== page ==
We've also sent each other numerous links to check out online. Most of mine were video-based, but she says she hasn't watched them because she prefers written material. Most of hers just kept making me want to go and look up rebuttals and I found myself spending more time reading material that supported my own convictions than reading the material she wanted me to read. Well, on the positive side, I've rediscovered my passion for atheist reading material.

All this exchange of reading material has reminded me of something I've complained about in the past: atheists cannot challenge believers without belittling and insulting them. It's a problem for me. You see, I don't like to insult or belittle people if I can avoid it. At least, not to their face or in front of anyone who might tattle on me. It's much more constructive to speak respectfully. You catch more flies with honey, as they say. Sam Harris peppering his otherwise excellent little book with insulting personal opinions just makes it less likely that he will get through to a believer who might otherwise be open-minded enough to hear him out.

On the other hand, I guess the believers have their own way of doing the same thing. Preaching to anyone who'll listen that you're going to go to hell and burn in eternal torment if you don't believe in Jesus in exactly the same fashion that he does is not going to make many friends or converts for the Bible-thumper. All he'll end up with are the weak-willed already-convinced who are goaded by fright into practicing that particular Bible-thumper's particular brand of religion.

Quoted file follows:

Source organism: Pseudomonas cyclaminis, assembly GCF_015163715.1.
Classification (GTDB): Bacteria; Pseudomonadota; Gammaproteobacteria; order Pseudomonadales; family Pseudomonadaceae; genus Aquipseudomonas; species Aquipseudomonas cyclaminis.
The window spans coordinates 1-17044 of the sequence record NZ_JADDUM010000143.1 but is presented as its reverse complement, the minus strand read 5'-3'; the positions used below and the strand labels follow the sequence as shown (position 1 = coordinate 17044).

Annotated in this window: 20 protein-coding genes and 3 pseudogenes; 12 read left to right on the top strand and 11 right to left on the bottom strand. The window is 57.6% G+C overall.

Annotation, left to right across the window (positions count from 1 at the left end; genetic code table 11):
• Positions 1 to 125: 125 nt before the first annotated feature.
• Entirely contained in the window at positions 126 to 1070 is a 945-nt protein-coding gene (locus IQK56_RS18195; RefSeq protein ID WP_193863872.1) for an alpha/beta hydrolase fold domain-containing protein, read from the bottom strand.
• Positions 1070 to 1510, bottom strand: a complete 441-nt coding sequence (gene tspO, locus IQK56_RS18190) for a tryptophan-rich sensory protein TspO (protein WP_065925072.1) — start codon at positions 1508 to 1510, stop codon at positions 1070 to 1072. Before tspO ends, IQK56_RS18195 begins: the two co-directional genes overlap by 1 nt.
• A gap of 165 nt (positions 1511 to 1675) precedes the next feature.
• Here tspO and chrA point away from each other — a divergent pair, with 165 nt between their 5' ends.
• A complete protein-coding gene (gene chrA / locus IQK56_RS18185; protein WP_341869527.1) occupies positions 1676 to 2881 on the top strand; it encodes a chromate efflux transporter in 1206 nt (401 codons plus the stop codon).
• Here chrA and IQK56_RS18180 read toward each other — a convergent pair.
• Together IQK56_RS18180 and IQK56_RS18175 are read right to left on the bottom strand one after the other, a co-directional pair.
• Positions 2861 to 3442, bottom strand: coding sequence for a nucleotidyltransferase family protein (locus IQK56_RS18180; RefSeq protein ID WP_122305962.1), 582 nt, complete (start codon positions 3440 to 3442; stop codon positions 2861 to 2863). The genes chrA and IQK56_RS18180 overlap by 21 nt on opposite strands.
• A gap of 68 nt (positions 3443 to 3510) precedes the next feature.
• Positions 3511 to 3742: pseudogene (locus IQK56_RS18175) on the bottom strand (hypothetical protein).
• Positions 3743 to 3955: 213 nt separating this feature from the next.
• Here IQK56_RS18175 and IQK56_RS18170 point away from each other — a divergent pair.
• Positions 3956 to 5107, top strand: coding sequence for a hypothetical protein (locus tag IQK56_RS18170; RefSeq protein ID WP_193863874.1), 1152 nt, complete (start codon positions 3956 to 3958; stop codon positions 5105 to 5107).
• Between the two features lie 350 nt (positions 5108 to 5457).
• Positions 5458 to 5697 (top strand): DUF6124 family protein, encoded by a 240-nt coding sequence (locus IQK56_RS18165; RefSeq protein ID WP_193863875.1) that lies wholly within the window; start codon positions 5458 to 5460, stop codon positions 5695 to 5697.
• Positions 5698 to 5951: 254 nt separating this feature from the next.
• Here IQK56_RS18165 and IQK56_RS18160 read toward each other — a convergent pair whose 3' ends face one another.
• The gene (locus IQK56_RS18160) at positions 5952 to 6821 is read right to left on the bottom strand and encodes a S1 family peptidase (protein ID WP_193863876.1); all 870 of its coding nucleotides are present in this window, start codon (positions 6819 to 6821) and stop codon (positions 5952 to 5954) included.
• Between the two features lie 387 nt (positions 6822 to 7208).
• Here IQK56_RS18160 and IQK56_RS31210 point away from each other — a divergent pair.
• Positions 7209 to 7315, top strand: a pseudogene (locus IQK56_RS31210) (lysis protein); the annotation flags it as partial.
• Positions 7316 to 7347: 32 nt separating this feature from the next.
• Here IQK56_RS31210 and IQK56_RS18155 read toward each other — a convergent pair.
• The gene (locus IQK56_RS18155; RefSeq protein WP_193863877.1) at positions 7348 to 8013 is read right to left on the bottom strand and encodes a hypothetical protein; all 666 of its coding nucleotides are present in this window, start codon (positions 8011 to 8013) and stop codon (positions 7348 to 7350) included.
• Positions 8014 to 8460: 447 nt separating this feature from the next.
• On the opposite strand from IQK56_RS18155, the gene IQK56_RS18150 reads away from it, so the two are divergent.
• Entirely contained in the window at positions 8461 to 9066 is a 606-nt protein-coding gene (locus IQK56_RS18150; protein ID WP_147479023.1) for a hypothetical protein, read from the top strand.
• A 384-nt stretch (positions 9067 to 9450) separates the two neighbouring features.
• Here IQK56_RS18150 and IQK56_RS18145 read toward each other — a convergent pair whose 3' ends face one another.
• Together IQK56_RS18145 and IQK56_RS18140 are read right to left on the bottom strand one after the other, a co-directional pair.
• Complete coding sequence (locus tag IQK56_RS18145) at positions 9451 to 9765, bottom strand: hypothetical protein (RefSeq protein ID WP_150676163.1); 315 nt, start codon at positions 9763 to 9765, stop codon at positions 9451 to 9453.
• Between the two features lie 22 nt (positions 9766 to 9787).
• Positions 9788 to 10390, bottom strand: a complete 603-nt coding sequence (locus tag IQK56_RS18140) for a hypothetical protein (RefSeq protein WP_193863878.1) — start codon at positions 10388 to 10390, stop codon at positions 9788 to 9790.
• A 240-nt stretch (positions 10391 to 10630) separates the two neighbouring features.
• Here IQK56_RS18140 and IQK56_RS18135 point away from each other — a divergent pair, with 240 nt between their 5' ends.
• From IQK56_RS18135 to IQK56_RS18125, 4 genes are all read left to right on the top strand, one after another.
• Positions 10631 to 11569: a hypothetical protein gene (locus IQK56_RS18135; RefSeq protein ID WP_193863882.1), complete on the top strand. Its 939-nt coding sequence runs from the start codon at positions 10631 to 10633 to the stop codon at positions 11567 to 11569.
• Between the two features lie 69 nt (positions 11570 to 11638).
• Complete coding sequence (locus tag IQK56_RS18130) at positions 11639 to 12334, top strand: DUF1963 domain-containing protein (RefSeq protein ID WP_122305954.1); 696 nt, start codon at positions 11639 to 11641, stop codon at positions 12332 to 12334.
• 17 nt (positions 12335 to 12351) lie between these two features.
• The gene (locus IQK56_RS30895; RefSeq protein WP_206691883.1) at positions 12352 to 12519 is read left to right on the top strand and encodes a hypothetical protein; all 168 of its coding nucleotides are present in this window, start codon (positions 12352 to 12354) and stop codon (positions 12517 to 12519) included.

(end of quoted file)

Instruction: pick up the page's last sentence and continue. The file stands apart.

I was so anxious to find a non-aggressive book for my friend to read that I turned to the forums for advice. Ironically, the only books that were suggested that avoided insult were the simple science books that explained evolution etc. Any of the books written by anyone trying to refute religion and belief in god(s) were pretty much guaranteed to be insulting. So, I have to wonder, is it not possible to write a book to argue against something without insulting it in the process? Is it the same for other Big Debates? Do conservatives necessarily belittle liberals in their writing or can they state their opinion without grinding the opposition under their heel? Can a Mac lover write a book about how much he loves Macs without insulting the Windows users of the world? I don't know. I'm not well-read enough to say.

Whatever the answer, while we're all busy insulting and threatening each other, are we really getting anywhere? Well, it appears so. One website I read (a Christian-based one at that) stated that, at the present rate of change, the majority of adults in the U.S.A. would identify themselves as either non-religious or non-christian by 2035. That's less than 20 years from now. This is a pretty powerful statistic when you consider that, while interest in mainstream Christianity is waning, interest and attendance in conservative and fundamental denominations is growing. In spite of that growth, in the end, it will all fizzle out and even the world's most Christian nation will be mostly agnostic or atheist. In only 20 years! I'll only be 70. Considering that I was born at the end of the traditional mom-and-pop, nuclear family, Sunday-go-to-meetin' 1950s, that's quite the change in one lifetime!

Maybe if more of us atheists flavoured our rhetoric with honey rather than hot sauce, we could hasten the inevitable!